Because that’s what Christmas is all about: God, and his generosity in becoming one of us, for our salvation.  It’s about the explosive beginning of what would be the most glorious display of God’s infinite grace in all of human history: the life, death, and resurrection of His beloved Son.

Why would we ever want to detract from that by directing our kids towards something that simply encourages selfishness, vanity, and materialism?  Why would we ever encourage our kids to delight in a few toys when they should be delighting in a magnificent God?

Additionally, what message are we sending to our kids when we finally reveal, after years of deception, that Santa isn’t real?  Well, we say two things:

  • First, we loudly proclaim that we are liars (which is ironic, as I would assume most parents work very hard to ensure their children tell the truth).
  • Second, we may unintentionally cast doubt on the other, slightly more important, “fantastical” story related to Christmas.  You know, the one about a virgin who inexplicably became pregnant and subsequently gave birth to God, only to be visited by shepherds responding to a bunch of angels in the sky and wise men following a magical star.  If you’ve just pulled the rug out from under your kids with regard to Santa, why shouldn’t they question this story as well?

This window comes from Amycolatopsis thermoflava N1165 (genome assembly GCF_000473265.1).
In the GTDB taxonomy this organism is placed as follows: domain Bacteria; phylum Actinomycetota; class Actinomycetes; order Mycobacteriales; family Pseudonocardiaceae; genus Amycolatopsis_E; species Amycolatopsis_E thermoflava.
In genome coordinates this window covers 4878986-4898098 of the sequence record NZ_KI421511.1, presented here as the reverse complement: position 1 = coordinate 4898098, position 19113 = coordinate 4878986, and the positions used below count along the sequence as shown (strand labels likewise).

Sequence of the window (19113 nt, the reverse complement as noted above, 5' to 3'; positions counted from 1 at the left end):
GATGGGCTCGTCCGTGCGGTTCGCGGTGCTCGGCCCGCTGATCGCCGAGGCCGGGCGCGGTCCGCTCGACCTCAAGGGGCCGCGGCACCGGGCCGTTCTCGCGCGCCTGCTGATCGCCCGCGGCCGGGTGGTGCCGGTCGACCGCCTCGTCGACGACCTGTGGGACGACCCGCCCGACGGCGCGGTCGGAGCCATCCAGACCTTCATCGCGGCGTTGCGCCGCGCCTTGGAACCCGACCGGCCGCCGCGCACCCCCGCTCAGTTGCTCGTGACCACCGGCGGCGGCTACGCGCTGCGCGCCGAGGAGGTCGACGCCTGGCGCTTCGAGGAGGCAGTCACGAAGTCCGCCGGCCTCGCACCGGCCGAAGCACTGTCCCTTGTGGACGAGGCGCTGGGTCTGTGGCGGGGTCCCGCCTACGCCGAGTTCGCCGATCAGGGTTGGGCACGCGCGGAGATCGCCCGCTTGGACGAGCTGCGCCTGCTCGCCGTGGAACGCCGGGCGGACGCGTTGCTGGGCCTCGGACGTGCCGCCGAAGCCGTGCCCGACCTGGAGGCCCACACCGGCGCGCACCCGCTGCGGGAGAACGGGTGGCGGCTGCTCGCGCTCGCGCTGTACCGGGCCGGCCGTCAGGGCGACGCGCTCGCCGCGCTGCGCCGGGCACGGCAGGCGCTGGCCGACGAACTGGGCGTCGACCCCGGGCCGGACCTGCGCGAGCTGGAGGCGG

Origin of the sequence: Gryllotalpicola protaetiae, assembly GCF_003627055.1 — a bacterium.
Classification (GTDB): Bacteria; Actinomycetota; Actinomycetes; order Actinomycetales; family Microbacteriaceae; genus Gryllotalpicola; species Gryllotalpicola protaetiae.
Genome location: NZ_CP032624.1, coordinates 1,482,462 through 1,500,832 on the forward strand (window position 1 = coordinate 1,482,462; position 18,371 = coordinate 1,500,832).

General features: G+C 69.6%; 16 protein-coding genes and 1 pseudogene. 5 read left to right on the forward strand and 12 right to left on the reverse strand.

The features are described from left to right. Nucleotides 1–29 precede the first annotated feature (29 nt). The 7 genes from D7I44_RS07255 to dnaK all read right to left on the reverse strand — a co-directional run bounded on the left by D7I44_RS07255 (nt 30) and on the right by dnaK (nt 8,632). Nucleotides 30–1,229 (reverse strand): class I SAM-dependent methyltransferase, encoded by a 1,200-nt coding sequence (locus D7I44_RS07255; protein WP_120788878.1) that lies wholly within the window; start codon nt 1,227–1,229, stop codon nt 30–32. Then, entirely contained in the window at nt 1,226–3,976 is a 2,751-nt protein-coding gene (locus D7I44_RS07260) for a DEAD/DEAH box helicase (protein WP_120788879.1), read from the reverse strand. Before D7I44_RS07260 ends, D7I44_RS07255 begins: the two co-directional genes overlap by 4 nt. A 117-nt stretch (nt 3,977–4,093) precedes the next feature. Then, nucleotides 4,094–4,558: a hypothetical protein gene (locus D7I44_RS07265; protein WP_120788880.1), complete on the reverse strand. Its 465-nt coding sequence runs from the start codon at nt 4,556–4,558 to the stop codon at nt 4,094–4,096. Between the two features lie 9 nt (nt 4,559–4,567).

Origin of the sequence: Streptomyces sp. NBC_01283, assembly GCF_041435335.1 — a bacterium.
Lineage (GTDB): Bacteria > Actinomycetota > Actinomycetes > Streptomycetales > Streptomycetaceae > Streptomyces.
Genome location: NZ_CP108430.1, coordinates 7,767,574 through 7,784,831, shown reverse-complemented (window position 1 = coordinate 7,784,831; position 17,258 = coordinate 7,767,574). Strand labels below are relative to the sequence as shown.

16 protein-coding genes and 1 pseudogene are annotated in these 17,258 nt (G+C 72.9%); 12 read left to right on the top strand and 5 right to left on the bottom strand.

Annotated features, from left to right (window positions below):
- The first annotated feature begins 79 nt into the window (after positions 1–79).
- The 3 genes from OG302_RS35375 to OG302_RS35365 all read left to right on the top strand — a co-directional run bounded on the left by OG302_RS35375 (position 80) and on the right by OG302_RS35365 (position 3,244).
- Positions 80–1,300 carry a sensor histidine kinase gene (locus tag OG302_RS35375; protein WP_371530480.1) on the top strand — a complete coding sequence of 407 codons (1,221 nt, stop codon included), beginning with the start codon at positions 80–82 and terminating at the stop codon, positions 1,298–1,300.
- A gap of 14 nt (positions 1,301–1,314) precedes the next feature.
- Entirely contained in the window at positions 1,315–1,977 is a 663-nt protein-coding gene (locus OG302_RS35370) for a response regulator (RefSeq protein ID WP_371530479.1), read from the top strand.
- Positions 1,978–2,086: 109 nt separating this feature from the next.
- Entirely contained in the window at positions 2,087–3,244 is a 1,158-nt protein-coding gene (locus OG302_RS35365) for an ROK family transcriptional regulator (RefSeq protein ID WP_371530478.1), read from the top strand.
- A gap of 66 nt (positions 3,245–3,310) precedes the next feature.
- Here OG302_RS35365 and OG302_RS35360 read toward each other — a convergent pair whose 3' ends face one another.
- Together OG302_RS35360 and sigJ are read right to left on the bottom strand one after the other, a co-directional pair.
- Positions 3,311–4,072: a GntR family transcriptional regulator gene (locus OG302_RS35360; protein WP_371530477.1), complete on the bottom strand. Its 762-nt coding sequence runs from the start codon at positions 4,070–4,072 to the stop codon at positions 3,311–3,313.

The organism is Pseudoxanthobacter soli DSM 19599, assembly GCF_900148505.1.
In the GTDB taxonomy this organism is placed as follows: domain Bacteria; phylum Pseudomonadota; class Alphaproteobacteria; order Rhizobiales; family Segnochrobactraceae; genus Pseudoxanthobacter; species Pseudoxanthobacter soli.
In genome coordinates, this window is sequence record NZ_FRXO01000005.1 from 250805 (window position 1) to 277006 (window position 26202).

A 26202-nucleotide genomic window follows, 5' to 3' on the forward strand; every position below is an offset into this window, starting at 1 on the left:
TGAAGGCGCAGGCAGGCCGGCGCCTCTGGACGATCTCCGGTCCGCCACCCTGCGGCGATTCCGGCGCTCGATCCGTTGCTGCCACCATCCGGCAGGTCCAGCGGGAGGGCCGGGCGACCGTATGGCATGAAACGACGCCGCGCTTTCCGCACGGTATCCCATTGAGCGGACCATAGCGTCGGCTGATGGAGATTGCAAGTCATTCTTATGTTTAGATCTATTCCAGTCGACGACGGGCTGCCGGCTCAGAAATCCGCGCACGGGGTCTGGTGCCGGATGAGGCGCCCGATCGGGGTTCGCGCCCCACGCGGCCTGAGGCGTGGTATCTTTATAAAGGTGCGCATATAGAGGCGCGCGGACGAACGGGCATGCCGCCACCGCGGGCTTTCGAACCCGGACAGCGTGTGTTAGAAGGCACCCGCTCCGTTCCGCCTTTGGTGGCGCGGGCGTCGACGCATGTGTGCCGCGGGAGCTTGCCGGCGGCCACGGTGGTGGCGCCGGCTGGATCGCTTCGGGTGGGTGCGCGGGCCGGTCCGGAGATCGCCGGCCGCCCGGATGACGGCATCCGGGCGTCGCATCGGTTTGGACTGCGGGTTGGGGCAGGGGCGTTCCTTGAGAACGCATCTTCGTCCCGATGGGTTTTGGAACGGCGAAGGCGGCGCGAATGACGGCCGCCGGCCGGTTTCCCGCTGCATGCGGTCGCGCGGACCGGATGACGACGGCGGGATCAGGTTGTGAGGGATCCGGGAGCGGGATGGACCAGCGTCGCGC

I don’t ever want my kids to lump Jesus in with Santa, the Easter Bunny (don’t get me started), or the Tooth Fairy.

He’s just too important.

It seems to me that the real “war on Christmas” is well underway.  Sadly, many of God’s people have been complicit in the assault, heartily embracing a Christmas mythology that encourages greed and materialism rather than grace and mercy.

I know, I know.  Many of you will tell me to loosen up.  It’s just a bit of fun.  You’ll remind me that most of us believed in Santa when we were kids and yet turned out fine.  No harm, no foul.  And you’d be right; believing in Santa as a kid probably doesn’t cause many to lose their faith.  But my question still stands.

Why would we ever encourage our kids to delight in a few toys when they should be delighting in a magnificent God?